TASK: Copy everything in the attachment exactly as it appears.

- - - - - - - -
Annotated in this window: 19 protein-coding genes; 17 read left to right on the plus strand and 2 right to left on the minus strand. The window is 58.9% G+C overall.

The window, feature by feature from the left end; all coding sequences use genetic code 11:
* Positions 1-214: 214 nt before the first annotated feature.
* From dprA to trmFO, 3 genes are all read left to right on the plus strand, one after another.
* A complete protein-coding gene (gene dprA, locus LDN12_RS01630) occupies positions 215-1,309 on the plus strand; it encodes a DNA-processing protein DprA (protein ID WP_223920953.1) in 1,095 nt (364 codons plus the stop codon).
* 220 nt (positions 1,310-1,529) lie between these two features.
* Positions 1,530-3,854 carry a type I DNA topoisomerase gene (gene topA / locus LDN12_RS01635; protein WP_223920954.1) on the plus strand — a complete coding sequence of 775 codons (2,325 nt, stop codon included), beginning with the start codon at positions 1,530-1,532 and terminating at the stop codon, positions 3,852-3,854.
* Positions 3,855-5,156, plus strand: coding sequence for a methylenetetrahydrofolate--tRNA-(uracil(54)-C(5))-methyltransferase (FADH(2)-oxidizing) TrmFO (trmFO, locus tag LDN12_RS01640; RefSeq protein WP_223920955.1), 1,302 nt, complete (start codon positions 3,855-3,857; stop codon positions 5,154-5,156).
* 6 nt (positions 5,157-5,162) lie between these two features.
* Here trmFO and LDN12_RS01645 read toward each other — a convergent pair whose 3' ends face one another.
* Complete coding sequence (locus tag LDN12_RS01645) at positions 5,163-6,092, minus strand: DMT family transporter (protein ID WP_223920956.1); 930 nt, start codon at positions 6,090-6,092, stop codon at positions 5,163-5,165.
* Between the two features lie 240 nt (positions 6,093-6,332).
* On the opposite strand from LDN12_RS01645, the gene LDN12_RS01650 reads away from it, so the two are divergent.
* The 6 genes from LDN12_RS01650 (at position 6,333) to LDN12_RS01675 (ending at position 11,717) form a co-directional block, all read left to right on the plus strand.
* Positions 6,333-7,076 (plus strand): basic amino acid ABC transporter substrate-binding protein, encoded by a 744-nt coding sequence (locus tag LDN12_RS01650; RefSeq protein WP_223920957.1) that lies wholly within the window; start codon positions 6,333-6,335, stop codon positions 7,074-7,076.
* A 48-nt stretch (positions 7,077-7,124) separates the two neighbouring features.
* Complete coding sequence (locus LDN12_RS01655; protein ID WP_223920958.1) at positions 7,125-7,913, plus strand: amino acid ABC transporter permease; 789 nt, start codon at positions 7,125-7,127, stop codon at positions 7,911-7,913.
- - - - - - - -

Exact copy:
Annotated in this window: 19 protein-coding genes; 17 read left to right on the plus strand and 2 right to left on the minus strand. The window is 58.9% G+C overall.

The window, feature by feature from the left end; all coding sequences use genetic code 11:
* Positions 1-214: 214 nt before the first annotated feature.
* From dprA to trmFO, 3 genes are all read left to right on the plus strand, one after another.
* A complete protein-coding gene (gene dprA, locus LDN12_RS01630) occupies positions 215-1,309 on the plus strand; it encodes a DNA-processing protein DprA (protein ID WP_223920953.1) in 1,095 nt (364 codons plus the stop codon).
* 220 nt (positions 1,310-1,529) lie between these two features.
* Positions 1,530-3,854 carry a type I DNA topoisomerase gene (gene topA / locus LDN12_RS01635; protein WP_223920954.1) on the plus strand — a complete coding sequence of 775 codons (2,325 nt, stop codon included), beginning with the start codon at positions 1,530-1,532 and terminating at the stop codon, positions 3,852-3,854.
* Positions 3,855-5,156, plus strand: coding sequence for a methylenetetrahydrofolate--tRNA-(uracil(54)-C(5))-methyltransferase (FADH(2)-oxidizing) TrmFO (trmFO, locus tag LDN12_RS01640; RefSeq protein WP_223920955.1), 1,302 nt, complete (start codon positions 3,855-3,857; stop codon positions 5,154-5,156).
* 6 nt (positions 5,157-5,162) lie between these two features.
* Here trmFO and LDN12_RS01645 read toward each other — a convergent pair whose 3' ends face one another.
* Complete coding sequence (locus tag LDN12_RS01645) at positions 5,163-6,092, minus strand: DMT family transporter (protein ID WP_223920956.1); 930 nt, start codon at positions 6,090-6,092, stop codon at positions 5,163-5,165.
* Between the two features lie 240 nt (positions 6,093-6,332).
* On the opposite strand from LDN12_RS01645, the gene LDN12_RS01650 reads away from it, so the two are divergent.
* The 6 genes from LDN12_RS01650 (at position 6,333) to LDN12_RS01675 (ending at position 11,717) form a co-directional block, all read left to right on the plus strand.
* Positions 6,333-7,076 (plus strand): basic amino acid ABC transporter substrate-binding protein, encoded by a 744-nt coding sequence (locus tag LDN12_RS01650; RefSeq protein WP_223920957.1) that lies wholly within the window; start codon positions 6,333-6,335, stop codon positions 7,074-7,076.
* A 48-nt stretch (positions 7,077-7,124) separates the two neighbouring features.
* Complete coding sequence (locus LDN12_RS01655; protein ID WP_223920958.1) at positions 7,125-7,913, plus strand: amino acid ABC transporter permease; 789 nt, start codon at positions 7,125-7,127, stop codon at positions 7,911-7,913.